Writing Inspiration: Where Do You Find It?

by | December 11, 2018 |

My short answer to the question: “Where do you find writing inspiration?” is: Everywhere.

In other words, I don’t think of writing inspiration in terms beautiful sunsets or waves lapping the shore. However, since the evening sky and the beach are included in “Everywhere” then, sure, they count as places to find inspiration.

writing inspiration

My overall point is: you can find inspiration in a drop of water if you’re looking for it. That’s why I chose it for my title image and not the beautiful African sunset, above.

Indeed, I used a drop of water in my Georgian romance John Carter’s Conundrum (December 2018) to make an image of a special moment:

” … there were moments when the two of them were together … and a pause would fall and then extend – not an uncomfortable pause, no. Rather it seemed to hang like the drop at the tip of an icicle in the sun, clinging for an infinite moment, defying the melting heat, until the law of gravity finally roused to exert its force, and the drop disappeared into the puddle below.”

All things large and small are available for the inspiration of a writer.

Writing Inspiration: Your Eyes

“For the writer of fiction,” Flannery O’Connor once said, “everything has its testing point in the eye, and the eye is an organ that eventually involves the whole personality, and as much as the world that can be got into it.”

Flannery called this way of seeing the habit of art. It was Lucy Corin who first brought O’Connor’s idea to my attention. Writers need to cultivate looking at the world at every moment for its narrative and imagistic possibilities.

O’Connor came to writing from a background in the visual arts. As a child she drew cartoons. In college she was known as “cartoon girl.”

writing inspiration

An O’Connor linoleum cut that appeared in The Spectrum, the yearbook of the Georgia State College for Women

Writing Inspiration: My Eyes – A Challenge

I’m currently seated on my couch, writing this blog. Here is what I see when I glance left:

writing inspiration

A friend gave me these balloons and the gift bag on my birthday seven weeks ago.

Cultivating my habit of art, what are my possibilities with this image?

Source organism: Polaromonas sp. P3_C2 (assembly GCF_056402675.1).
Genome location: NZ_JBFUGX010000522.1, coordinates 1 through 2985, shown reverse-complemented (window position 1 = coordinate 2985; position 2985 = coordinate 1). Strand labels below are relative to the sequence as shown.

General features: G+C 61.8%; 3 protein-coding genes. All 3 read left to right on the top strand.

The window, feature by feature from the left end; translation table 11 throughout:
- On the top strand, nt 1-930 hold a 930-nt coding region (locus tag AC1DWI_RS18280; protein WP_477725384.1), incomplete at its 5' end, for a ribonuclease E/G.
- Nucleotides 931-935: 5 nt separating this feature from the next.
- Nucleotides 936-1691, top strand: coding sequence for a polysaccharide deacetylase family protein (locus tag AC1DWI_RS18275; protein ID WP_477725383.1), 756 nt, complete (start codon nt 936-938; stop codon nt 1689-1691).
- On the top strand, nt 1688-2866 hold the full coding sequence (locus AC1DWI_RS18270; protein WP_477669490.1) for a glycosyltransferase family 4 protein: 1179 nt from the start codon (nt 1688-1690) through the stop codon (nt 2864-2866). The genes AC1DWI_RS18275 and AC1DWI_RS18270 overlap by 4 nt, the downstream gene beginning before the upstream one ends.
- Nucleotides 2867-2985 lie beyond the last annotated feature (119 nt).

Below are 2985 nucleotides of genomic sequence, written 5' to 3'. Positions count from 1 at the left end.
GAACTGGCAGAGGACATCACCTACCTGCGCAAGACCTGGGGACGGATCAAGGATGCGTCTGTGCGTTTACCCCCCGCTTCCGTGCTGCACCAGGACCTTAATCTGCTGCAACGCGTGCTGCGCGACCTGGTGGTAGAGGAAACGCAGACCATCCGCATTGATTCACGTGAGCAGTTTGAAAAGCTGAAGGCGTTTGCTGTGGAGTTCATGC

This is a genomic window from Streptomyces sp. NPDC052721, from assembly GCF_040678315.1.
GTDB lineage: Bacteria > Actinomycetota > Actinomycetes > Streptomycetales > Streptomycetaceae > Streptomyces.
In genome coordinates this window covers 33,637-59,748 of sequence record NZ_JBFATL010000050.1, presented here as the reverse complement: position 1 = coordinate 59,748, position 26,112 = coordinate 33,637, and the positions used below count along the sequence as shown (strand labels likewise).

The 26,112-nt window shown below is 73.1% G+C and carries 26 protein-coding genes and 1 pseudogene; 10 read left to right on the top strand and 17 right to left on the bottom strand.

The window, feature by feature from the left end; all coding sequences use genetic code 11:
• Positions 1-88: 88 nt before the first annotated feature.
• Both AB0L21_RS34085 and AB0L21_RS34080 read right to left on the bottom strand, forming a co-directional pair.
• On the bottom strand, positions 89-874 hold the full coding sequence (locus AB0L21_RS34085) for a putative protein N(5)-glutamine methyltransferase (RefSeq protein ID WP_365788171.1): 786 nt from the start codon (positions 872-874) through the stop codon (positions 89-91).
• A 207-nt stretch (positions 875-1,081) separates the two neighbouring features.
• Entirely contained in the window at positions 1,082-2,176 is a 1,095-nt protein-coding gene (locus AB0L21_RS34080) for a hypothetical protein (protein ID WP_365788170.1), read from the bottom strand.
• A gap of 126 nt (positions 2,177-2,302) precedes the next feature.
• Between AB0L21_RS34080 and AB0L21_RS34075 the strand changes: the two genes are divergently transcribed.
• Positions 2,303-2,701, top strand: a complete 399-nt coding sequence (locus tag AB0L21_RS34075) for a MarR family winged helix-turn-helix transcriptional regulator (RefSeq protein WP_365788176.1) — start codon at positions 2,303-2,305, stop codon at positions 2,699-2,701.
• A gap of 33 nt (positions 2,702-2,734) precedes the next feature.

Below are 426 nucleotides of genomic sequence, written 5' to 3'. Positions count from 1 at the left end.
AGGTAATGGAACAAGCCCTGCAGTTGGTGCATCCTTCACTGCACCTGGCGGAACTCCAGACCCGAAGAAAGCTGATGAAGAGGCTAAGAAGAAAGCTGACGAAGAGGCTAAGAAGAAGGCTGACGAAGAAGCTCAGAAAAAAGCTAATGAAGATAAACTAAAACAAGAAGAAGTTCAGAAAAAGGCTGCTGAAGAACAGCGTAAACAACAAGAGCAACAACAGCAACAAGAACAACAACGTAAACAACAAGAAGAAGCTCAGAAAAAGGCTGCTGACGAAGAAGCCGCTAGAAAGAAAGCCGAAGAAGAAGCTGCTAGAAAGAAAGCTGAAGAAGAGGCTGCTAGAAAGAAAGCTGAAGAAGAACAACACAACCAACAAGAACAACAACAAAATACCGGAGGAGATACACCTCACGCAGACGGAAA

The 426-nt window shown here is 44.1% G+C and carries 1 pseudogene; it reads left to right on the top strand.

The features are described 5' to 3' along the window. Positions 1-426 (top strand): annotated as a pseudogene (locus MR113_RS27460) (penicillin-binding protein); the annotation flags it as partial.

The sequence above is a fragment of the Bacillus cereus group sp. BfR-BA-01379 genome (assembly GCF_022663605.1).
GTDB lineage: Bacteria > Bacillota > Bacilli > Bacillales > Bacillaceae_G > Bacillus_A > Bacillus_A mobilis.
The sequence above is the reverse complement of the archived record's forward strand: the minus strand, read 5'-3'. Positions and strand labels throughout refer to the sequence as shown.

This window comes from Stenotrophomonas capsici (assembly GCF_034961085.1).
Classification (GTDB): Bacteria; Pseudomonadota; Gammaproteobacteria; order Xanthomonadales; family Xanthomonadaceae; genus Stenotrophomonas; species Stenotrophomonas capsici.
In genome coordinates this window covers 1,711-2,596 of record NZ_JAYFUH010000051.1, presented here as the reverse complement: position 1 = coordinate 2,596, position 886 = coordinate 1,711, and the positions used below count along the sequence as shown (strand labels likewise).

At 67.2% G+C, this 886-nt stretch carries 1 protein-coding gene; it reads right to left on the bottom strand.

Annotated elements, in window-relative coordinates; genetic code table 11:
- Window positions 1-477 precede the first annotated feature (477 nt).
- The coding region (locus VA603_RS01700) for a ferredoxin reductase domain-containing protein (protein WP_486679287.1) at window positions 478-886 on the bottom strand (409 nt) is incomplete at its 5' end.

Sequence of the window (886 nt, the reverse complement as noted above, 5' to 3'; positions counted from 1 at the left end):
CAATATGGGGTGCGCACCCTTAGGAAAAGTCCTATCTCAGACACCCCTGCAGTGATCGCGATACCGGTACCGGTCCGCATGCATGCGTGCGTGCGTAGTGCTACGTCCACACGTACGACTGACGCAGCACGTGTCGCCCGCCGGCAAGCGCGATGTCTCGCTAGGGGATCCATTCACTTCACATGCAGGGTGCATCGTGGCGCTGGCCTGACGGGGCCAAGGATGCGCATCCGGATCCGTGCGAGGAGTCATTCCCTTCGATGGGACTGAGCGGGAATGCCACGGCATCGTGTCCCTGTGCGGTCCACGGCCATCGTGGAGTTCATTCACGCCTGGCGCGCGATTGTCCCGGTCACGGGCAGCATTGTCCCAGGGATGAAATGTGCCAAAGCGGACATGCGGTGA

One: Her face was like a helium balloon weeks after the celebration, with her cheeks shot full with Juvederm and stretched shiny while the area from nose to chin had sunk in. (simile to describe an object)

Two: Maria looked at the sad pair of helium birthday balloons she’d been hanging on to all these weeks and thought: That’s us. We’re still together and aloft but visibly losing gas. Am I going to be the one to move out, or will it be Michael? (metaphor to describe a failing love relationship)

Three: She still had enough energy to stay on her feet but was running out of breath. She felt like what a New Year’s helium balloon must look like mid-February. (simile to describe a feeling)

Writing Inspiration: Your Ears

My background interests aren’t from the visual arts. As a kid I took piano lessons for a good 12 years. I’m also a linguist, and I sometimes call myself and my fellow linguists professional eavesdroppers. Writing, for me, is about keeping my ears open.

Dorothy Parker of Gentlemen Prefer Blondes fame once said, “I like to get up in the morning and write dialogue.”

Sounds good to me!

I’ve seen writers include in the front matter of a book the playlist they listened to while writing it. It turns out I can’t listen to something and write at the same time, but you might find your favorite music a spur to imagining scenes and the finding words to bring them to life.

I cultivate a habit of listening to how people talk, of paying attention to their word choices, their tones of voice, their pauses, their hand gestures. I like sitting quietly and listening to the ambient sounds of wherever I am. No earbuds for me, no tuning out the world.

Writing Inspiration: The World

Speaking of the world, writers need to get out into it. One major form of writing inspiration is physical: take a walk and pay attention to what you see, hear, smell, taste and touch. It’s also good for your health, now that we’ve become aware that sitting is the new smoking.

If you take seriously the proposition that cultivating the habit of art is akin to finding inspiration everywhere, then you can’t do it in your car for the obvious reason: everyone on the road wants you to be cultivating the habit of good driving.

See also: All My Writing Tips

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This post was written by Julie Tetel Andresen

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